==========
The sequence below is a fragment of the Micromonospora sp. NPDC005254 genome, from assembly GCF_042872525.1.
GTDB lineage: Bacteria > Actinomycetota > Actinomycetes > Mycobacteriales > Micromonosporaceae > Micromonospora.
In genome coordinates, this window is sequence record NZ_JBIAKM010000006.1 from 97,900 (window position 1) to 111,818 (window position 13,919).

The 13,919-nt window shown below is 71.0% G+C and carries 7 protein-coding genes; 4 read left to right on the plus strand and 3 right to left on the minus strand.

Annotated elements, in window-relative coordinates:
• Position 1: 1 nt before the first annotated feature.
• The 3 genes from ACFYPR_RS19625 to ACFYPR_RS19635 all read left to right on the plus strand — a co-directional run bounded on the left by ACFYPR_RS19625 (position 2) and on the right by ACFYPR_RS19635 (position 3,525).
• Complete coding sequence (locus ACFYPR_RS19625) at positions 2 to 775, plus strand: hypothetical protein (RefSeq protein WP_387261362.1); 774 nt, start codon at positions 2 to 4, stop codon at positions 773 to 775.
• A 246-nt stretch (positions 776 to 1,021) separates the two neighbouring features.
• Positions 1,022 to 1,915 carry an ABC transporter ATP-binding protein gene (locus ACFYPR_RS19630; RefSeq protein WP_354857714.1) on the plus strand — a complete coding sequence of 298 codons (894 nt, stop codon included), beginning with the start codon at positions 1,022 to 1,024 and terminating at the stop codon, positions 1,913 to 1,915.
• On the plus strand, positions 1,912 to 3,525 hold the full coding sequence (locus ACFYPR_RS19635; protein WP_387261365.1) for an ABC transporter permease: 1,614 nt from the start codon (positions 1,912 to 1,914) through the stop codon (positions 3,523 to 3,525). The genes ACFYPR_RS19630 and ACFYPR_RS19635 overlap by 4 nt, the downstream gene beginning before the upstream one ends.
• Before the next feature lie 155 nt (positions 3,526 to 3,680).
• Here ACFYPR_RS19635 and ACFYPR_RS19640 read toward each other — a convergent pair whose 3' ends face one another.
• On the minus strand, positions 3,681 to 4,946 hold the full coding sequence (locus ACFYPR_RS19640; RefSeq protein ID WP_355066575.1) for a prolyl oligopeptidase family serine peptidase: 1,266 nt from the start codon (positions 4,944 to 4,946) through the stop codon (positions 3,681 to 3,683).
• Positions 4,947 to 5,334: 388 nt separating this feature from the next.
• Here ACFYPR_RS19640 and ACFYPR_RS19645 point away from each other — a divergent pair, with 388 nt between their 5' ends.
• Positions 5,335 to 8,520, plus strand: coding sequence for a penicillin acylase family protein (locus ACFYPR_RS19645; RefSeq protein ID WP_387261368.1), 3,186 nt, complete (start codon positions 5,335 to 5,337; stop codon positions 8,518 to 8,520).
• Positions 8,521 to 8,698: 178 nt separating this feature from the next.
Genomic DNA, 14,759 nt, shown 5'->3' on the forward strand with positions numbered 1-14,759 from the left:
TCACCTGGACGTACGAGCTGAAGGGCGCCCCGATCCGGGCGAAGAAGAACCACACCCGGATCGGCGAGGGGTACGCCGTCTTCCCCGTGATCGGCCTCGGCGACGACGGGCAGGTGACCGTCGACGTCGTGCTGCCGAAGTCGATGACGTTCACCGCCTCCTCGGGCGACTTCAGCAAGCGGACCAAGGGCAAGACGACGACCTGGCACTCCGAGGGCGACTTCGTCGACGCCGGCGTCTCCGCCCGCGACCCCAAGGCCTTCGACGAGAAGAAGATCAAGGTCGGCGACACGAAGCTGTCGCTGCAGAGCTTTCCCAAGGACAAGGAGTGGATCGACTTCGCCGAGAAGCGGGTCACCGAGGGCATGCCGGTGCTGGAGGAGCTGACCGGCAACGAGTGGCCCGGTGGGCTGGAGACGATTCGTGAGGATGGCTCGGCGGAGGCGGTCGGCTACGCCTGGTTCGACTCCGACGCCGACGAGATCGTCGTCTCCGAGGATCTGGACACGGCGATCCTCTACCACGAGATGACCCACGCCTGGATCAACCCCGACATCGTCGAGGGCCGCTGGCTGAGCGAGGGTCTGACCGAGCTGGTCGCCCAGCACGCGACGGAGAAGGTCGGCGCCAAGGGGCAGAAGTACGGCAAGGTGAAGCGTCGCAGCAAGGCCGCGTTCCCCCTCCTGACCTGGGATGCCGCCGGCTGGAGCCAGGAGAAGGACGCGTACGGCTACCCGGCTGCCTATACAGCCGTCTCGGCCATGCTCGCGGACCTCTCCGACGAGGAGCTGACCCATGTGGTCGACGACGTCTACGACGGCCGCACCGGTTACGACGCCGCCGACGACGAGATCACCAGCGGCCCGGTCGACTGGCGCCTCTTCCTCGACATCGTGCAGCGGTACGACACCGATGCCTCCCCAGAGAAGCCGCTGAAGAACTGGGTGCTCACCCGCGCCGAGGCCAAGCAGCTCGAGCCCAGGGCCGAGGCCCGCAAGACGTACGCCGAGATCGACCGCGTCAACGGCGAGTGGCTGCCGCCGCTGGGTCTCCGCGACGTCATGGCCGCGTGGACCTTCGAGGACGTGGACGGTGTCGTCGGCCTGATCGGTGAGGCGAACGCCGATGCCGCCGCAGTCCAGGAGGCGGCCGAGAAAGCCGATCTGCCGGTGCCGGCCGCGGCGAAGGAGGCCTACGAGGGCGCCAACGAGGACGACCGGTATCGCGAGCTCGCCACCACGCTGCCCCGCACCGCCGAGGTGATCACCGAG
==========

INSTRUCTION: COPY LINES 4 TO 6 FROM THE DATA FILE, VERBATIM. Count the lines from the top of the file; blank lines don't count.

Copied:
The 13,919-nt window shown below is 71.0% G+C and carries 7 protein-coding genes; 4 read left to right on the plus strand and 3 right to left on the minus strand.

Annotated elements, in window-relative coordinates:
• Position 1: 1 nt before the first annotated feature.